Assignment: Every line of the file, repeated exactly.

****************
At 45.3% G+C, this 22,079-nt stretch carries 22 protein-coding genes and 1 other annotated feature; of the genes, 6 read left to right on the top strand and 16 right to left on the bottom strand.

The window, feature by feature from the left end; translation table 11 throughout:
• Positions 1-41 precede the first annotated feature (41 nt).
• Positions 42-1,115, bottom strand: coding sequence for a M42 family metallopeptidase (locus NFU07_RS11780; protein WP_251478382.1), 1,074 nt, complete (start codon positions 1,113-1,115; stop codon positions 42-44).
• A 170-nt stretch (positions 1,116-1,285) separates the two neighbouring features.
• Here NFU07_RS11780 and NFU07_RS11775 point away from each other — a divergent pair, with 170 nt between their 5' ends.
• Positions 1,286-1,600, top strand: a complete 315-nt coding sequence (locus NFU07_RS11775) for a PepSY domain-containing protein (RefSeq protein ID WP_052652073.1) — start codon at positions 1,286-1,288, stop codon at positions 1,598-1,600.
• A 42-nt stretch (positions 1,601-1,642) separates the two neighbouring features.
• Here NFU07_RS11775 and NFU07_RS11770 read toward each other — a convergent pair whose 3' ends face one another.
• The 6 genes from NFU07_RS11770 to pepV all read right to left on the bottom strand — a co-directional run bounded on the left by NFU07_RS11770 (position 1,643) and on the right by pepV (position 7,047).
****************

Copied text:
At 45.3% G+C, this 22,079-nt stretch carries 22 protein-coding genes and 1 other annotated feature; of the genes, 6 read left to right on the top strand and 16 right to left on the bottom strand.

The window, feature by feature from the left end; translation table 11 throughout:
• Positions 1-41 precede the first annotated feature (41 nt).
• Positions 42-1,115, bottom strand: coding sequence for a M42 family metallopeptidase (locus NFU07_RS11780; protein WP_251478382.1), 1,074 nt, complete (start codon positions 1,113-1,115; stop codon positions 42-44).
• A 170-nt stretch (positions 1,116-1,285) separates the two neighbouring features.
• Here NFU07_RS11780 and NFU07_RS11775 point away from each other — a divergent pair, with 170 nt between their 5' ends.
• Positions 1,286-1,600, top strand: a complete 315-nt coding sequence (locus NFU07_RS11775) for a PepSY domain-containing protein (RefSeq protein ID WP_052652073.1) — start codon at positions 1,286-1,288, stop codon at positions 1,598-1,600.
• A 42-nt stretch (positions 1,601-1,642) separates the two neighbouring features.
• Here NFU07_RS11775 and NFU07_RS11770 read toward each other — a convergent pair whose 3' ends face one another.
• The 6 genes from NFU07_RS11770 to pepV all read right to left on the bottom strand — a co-directional run bounded on the left by NFU07_RS11770 (position 1,643) and on the right by pepV (position 7,047).